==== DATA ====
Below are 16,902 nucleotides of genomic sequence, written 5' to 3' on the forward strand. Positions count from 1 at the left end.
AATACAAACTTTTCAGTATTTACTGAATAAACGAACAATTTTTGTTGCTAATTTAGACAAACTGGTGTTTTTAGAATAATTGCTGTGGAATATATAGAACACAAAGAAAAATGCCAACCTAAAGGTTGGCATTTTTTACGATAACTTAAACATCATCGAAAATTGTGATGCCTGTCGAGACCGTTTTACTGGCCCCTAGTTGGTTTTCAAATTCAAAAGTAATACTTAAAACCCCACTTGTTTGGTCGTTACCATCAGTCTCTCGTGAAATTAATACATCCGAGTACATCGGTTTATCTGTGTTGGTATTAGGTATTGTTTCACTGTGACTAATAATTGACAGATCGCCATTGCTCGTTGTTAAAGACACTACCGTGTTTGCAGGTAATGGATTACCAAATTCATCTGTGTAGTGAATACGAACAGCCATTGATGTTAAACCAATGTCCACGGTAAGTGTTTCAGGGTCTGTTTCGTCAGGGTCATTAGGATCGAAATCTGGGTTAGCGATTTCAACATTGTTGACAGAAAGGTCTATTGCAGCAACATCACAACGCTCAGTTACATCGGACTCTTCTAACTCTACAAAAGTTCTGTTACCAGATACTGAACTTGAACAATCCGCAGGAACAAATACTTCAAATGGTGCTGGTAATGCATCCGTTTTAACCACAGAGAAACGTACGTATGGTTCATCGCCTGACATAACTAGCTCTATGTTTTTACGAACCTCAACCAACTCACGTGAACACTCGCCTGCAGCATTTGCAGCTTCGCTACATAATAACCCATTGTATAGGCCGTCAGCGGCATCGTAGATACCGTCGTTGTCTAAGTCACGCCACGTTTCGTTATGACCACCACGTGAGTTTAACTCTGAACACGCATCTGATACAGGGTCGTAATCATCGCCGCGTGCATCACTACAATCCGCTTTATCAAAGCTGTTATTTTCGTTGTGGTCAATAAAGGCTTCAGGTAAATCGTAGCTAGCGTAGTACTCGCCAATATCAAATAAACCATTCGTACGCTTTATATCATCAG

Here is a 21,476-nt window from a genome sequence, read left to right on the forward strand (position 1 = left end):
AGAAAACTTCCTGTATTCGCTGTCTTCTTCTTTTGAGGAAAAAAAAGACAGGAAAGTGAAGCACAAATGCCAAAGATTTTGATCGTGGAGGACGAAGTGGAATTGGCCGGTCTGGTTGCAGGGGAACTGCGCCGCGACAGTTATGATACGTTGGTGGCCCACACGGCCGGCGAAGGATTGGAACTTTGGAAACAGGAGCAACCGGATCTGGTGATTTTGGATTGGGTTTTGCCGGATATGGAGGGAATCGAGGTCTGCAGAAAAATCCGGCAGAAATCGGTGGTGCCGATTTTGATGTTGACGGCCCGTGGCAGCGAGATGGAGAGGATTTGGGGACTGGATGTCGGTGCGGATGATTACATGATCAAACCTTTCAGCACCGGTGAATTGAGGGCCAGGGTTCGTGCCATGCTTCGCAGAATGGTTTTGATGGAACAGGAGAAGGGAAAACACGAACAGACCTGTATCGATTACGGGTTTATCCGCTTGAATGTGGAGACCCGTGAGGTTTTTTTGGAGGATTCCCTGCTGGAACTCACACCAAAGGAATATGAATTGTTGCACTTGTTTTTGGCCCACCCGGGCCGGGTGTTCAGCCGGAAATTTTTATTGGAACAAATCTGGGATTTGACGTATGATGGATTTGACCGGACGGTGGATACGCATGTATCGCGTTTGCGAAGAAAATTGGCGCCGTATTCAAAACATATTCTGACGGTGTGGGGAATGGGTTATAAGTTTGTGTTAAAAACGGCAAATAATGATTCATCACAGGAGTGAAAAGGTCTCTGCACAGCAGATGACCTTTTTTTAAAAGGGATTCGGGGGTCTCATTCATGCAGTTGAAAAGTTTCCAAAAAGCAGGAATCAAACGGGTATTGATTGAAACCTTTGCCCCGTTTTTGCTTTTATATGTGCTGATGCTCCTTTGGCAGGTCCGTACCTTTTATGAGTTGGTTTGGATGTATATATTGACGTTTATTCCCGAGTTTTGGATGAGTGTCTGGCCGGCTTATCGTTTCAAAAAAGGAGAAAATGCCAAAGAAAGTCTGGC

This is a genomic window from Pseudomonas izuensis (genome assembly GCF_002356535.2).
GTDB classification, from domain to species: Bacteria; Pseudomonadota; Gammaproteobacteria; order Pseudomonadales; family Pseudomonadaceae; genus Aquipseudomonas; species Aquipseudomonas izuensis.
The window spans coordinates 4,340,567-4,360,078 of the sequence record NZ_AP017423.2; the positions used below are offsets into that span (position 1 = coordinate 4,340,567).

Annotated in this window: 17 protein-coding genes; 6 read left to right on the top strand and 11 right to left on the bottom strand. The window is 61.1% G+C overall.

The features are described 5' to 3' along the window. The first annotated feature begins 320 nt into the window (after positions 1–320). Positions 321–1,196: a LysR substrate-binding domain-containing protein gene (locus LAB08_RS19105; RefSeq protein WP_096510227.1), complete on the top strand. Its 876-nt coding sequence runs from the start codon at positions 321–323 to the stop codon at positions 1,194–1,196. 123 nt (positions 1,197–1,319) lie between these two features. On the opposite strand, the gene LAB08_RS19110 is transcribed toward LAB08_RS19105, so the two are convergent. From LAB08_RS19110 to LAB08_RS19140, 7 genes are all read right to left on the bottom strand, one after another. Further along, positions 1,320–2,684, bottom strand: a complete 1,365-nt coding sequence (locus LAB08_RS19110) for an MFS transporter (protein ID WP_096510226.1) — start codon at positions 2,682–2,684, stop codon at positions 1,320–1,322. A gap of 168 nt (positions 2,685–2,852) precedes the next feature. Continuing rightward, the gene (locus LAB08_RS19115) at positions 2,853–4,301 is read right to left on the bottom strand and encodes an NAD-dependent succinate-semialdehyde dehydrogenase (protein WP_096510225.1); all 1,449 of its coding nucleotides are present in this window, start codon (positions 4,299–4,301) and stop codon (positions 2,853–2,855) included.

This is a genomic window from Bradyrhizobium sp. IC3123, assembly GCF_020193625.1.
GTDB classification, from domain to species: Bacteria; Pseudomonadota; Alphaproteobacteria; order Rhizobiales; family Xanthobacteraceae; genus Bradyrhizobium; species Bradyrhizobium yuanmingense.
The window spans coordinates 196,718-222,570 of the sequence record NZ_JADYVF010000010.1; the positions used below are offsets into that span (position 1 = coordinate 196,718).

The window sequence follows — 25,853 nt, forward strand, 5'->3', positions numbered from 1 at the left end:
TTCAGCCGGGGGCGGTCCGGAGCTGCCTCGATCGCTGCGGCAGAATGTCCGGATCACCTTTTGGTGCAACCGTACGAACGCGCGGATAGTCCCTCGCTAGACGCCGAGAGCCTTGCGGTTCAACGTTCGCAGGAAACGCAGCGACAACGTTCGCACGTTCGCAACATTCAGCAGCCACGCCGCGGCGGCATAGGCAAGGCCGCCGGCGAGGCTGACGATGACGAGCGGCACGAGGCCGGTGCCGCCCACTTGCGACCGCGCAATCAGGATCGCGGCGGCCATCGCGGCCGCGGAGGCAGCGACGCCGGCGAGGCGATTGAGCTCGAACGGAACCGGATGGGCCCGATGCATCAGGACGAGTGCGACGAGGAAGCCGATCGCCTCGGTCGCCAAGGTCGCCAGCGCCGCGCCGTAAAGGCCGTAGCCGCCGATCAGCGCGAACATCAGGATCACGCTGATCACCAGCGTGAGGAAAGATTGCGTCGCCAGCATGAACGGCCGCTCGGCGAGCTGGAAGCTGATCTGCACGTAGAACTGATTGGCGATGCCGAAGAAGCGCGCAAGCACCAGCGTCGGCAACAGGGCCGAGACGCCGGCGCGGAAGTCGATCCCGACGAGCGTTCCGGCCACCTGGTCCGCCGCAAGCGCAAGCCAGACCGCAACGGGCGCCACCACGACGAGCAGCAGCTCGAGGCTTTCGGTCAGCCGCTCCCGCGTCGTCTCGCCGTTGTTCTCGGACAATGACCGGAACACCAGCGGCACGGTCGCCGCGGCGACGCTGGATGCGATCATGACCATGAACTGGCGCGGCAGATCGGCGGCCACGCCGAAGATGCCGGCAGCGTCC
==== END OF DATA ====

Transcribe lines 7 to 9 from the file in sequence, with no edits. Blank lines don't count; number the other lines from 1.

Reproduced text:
The window spans coordinates 4,340,567-4,360,078 of the sequence record NZ_AP017423.2; the positions used below are offsets into that span (position 1 = coordinate 4,340,567).

Annotated in this window: 17 protein-coding genes; 6 read left to right on the top strand and 11 right to left on the bottom strand. The window is 61.1% G+C overall.

The features are described 5' to 3' along the window. The first annotated feature begins 320 nt into the window (after positions 1–320). Positions 321–1,196: a LysR substrate-binding domain-containing protein gene (locus LAB08_RS19105; RefSeq protein WP_096510227.1), complete on the top strand. Its 876-nt coding sequence runs from the start codon at positions 321–323 to the stop codon at positions 1,194–1,196. 123 nt (positions 1,197–1,319) lie between these two features. On the opposite strand, the gene LAB08_RS19110 is transcribed toward LAB08_RS19105, so the two are convergent. From LAB08_RS19110 to LAB08_RS19140, 7 genes are all read right to left on the bottom strand, one after another. Further along, positions 1,320–2,684, bottom strand: a complete 1,365-nt coding sequence (locus LAB08_RS19110) for an MFS transporter (protein ID WP_096510226.1) — start codon at positions 2,682–2,684, stop codon at positions 1,320–1,322. A gap of 168 nt (positions 2,685–2,852) precedes the next feature. Continuing rightward, the gene (locus LAB08_RS19115) at positions 2,853–4,301 is read right to left on the bottom strand and encodes an NAD-dependent succinate-semialdehyde dehydrogenase (protein WP_096510225.1); all 1,449 of its coding nucleotides are present in this window, start codon (positions 4,299–4,301) and stop codon (positions 2,853–2,855) included.